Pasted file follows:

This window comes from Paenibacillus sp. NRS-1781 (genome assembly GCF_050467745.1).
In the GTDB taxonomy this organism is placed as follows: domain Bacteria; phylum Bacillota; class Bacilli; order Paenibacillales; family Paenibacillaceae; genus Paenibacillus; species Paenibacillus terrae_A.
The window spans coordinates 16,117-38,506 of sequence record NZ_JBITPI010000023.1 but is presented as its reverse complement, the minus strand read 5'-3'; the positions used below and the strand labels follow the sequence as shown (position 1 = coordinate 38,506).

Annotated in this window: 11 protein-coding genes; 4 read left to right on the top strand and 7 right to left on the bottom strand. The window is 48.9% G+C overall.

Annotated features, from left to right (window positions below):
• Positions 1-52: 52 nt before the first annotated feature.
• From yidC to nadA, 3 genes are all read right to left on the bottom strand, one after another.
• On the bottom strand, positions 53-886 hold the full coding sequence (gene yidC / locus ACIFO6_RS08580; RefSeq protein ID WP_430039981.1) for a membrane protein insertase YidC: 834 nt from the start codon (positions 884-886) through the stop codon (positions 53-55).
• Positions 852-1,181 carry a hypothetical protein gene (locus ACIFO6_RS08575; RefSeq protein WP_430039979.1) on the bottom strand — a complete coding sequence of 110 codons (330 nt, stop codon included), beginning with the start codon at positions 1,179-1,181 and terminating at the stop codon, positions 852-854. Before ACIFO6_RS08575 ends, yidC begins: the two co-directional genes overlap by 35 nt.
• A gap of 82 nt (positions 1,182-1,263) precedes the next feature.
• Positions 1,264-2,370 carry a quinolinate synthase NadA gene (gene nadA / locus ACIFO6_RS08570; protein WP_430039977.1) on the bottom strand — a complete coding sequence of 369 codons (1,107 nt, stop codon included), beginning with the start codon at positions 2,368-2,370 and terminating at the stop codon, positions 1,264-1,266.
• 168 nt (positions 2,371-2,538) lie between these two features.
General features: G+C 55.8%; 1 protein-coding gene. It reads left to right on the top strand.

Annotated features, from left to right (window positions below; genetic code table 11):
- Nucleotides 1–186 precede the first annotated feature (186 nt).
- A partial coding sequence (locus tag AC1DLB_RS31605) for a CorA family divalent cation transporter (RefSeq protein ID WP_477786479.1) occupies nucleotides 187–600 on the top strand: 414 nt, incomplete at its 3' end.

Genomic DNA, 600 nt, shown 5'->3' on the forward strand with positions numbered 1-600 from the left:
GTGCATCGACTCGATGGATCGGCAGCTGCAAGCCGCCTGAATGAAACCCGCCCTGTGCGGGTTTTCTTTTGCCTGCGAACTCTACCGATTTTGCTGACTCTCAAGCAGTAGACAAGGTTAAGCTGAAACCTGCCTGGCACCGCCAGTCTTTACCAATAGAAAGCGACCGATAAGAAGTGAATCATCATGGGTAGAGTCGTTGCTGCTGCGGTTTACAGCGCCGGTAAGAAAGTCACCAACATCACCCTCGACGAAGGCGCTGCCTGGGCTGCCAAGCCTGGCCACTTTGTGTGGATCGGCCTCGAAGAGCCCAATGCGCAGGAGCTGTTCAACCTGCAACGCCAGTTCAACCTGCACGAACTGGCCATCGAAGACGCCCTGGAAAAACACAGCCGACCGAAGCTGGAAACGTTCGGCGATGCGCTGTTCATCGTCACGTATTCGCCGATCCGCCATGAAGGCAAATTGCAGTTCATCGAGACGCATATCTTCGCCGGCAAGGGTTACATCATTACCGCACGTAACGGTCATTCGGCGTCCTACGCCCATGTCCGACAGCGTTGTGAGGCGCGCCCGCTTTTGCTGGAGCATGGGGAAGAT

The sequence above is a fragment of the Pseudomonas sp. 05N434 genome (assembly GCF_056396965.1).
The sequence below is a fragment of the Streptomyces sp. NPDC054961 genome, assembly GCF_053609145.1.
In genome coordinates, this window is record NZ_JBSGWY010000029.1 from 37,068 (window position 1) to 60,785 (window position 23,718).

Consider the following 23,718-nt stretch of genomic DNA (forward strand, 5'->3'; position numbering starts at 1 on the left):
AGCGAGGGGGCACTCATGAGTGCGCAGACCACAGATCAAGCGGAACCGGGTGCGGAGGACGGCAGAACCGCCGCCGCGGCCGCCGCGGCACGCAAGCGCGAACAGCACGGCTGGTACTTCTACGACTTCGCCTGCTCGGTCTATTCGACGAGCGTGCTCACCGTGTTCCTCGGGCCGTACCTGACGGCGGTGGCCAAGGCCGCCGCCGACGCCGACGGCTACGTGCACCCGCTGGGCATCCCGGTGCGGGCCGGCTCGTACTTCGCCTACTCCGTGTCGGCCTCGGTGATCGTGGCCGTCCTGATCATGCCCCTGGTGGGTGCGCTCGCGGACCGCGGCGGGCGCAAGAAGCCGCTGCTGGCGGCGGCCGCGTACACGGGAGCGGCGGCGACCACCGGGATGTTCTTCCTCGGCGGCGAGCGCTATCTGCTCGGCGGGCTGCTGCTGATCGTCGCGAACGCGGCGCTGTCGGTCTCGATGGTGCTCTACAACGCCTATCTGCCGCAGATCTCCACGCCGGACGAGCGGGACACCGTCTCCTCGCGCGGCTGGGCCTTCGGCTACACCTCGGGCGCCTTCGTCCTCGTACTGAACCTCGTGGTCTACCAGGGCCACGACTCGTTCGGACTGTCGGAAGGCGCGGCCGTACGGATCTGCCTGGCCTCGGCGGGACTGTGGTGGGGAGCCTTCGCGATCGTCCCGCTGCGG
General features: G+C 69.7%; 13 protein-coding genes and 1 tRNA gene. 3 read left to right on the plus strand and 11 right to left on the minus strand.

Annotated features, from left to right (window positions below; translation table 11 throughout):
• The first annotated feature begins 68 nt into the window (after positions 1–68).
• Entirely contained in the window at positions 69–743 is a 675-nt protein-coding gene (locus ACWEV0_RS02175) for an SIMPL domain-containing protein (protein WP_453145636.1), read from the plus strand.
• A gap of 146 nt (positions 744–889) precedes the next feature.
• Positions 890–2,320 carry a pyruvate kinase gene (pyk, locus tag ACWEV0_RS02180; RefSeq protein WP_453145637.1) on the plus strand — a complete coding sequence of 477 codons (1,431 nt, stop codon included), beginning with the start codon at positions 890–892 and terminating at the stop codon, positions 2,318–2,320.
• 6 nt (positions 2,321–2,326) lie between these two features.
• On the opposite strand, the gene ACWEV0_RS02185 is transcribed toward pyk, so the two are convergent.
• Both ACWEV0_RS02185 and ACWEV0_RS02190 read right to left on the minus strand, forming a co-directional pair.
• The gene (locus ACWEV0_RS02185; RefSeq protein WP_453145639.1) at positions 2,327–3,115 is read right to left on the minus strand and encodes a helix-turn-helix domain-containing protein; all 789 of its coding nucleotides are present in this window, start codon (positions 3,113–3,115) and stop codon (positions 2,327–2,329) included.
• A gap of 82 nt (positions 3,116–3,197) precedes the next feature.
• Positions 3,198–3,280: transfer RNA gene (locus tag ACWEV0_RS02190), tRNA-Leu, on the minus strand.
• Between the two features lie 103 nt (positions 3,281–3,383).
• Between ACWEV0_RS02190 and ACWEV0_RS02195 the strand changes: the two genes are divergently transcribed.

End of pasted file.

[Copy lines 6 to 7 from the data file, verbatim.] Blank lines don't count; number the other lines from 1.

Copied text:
• Positions 1-52: 52 nt before the first annotated feature.
• From yidC to nadA, 3 genes are all read right to left on the bottom strand, one after another.